From Inktober posts in October 2018 – part of my Pick and Choose History of Courtenay Street, Kennington and Lambeth:
Rebel Rebel – in fact so many I went for a double page spread! Kennington and North Lambeth have a long history of protest and free thinking, maybe it’s having the Thames safely between us and the establishment that makes us a little more radical? We have here the Peasants’ Revolt of 1381- they sacked Lambeth Palace – mainly destroying documents and ledgers that could be used to identifyand locate people
for tax / military service purposes. The Jacobites of 1745 captured at Culloden were shipped to London and then most were executed at Kennington Common. Guy Fawkes and his crew stored their gunpowder at his house on Fore Street in Lambeth – handy for transportation by river to Westminster. In 1848 the Chartists rallied at Kennington Common, their leader and main speaker for the rally was Feargal O’Connor – all they wanted was for everyone to have a vote! In 1990 the poll tax protesters mustered at Kennington Park before marching on Westminster – it didn’t end well. William Blake, visionary and poet, lived at Hercules Road.
Muriel Matters an Australian suffragette lived in Kennington and is famous, whilst in London, for using a hot air balloon to deliver suffrage leaflets to/on the people of London. Rather more effectively Emma Cons was a social campaigner who worked in Lambeth for better housing and conditions for the poor, she also set up Morley College and rescued the Old Vic from dereliction beginning a programme of Shakespeare, classical music and penny lectures (which they are now still doing at Morely College). Her work at the Old Vic was taken over by her niece Lillian Baylis and her legacy there of creating an acting company who could put on classics and new plays led eventually to the setting up of the National Theatre. Oh and me and the women from WEP Lambeth – we’re here too! I haven’t covered here all the other bits of Lambeth – such as Brixton and Norwood – maybe another page for them and I’m still working on the research!
From Inktober posts in October 2018 – part of my Pick and Choose History of Courtenay Street, Kennington and Lambeth:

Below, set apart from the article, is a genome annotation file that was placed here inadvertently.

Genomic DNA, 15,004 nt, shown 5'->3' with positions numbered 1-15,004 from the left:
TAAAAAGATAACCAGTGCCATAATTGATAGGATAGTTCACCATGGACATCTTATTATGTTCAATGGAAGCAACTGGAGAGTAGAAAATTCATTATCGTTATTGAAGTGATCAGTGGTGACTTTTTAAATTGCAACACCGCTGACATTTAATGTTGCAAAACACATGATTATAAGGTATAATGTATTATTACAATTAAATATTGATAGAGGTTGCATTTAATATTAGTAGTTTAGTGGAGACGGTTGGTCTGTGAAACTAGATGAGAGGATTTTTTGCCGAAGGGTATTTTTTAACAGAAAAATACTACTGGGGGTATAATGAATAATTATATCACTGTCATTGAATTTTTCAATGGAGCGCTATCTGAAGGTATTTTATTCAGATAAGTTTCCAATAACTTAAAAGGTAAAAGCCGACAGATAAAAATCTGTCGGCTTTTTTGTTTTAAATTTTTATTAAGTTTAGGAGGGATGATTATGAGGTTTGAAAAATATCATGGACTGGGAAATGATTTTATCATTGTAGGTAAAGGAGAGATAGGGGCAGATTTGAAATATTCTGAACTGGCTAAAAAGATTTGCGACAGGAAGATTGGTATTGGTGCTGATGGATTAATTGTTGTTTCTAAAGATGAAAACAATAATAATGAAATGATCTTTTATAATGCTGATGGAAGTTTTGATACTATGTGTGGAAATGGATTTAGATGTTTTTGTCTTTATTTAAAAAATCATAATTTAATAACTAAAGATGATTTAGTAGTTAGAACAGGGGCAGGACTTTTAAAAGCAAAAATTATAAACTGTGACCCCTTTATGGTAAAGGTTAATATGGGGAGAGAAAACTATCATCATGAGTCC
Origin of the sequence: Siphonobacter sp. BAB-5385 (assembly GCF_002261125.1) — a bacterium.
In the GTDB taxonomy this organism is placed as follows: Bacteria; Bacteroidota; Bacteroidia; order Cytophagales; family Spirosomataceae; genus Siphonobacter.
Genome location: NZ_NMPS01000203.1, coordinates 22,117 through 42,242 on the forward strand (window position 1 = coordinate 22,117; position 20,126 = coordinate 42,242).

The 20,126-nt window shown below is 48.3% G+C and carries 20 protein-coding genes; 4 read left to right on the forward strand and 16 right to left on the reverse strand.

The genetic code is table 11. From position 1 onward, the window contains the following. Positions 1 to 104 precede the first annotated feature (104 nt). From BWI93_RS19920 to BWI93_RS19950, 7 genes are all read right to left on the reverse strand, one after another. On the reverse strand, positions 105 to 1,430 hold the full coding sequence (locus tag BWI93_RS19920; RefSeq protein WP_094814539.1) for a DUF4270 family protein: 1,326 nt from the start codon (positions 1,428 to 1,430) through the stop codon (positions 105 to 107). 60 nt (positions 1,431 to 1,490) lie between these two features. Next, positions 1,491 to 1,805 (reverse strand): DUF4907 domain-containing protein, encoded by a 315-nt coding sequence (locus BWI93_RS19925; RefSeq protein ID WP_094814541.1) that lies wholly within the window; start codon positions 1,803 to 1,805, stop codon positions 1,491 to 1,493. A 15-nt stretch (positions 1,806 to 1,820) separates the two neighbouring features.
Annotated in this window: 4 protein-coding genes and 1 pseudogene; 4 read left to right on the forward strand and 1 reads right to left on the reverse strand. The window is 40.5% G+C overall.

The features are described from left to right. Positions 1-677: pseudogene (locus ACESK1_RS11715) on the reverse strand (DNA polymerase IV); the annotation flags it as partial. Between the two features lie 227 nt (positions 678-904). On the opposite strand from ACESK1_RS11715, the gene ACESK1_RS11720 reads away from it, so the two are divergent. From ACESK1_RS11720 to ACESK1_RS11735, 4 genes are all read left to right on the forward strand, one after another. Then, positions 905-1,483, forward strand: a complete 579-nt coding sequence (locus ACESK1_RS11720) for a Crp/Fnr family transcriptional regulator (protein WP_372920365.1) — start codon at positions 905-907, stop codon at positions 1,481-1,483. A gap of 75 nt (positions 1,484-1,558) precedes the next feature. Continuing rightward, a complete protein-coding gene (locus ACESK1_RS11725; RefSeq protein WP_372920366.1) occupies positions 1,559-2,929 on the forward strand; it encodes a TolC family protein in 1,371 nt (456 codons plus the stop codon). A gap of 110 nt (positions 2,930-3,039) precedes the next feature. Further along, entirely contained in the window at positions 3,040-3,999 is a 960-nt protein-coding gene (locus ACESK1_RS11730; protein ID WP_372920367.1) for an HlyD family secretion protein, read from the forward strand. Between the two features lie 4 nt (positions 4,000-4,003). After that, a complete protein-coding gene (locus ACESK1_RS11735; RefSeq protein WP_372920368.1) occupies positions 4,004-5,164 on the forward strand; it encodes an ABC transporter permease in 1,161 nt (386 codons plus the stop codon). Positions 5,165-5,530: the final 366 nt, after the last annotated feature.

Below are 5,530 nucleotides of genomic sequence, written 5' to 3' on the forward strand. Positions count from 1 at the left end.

The Lost Palaces of Kennington. I’m pretty much living in the paddock of Kennington Palace (now replaced by the hideous Edinburgh House) there is no image of the earlier medieval palace except of the Long Barn which was once part of its stables. My drawing is based on a floor plan derived from archaeological digs of the 1960s and extant examples of medieval manor houses such as Baddesley Clinton and Ightham Mote. The manor was replaced with another grand house for which there is an engraving from the 18th century and a picture of the gate house from the 19th. Norfolk House was gone of Agnes dowager Duchess of Norfolk and Catherine Howard spent her youth there. (It is now replaced by a Novotel). Fawkes Hall (the corrupted name of which gives its name to Vauxhall) lasted long enough that an engraving of it exists. It was the prison of Arabella Stuart whose only crime was to be a Stuart but not Guy Fawkes – sadly as that would be ironic given the site is occupied now by MI6!
From Inktober posts October 2018 – Part of my Pick and Choose History of Courtenay Street, Kennington and Lambeth
Pubs and ghost pubs. Courtenay Street is still well served by pubs and bars with the Duchy Arms at the corner of the street, the Dog House, Tommyfield, Cock (previously Tiki bar), Ship on the main Kennington Road, the Pilgrim, Royal Oak and Royal Vauxhall Tavern on Kennington Lane and the Dog House tucked away on the far side of Spring Gardens. But there used to be so many more! Looking at how overcrowded people were in their homes it is clear that the pub was the drawing (and dining) room of the poor – a place to meet and entertain.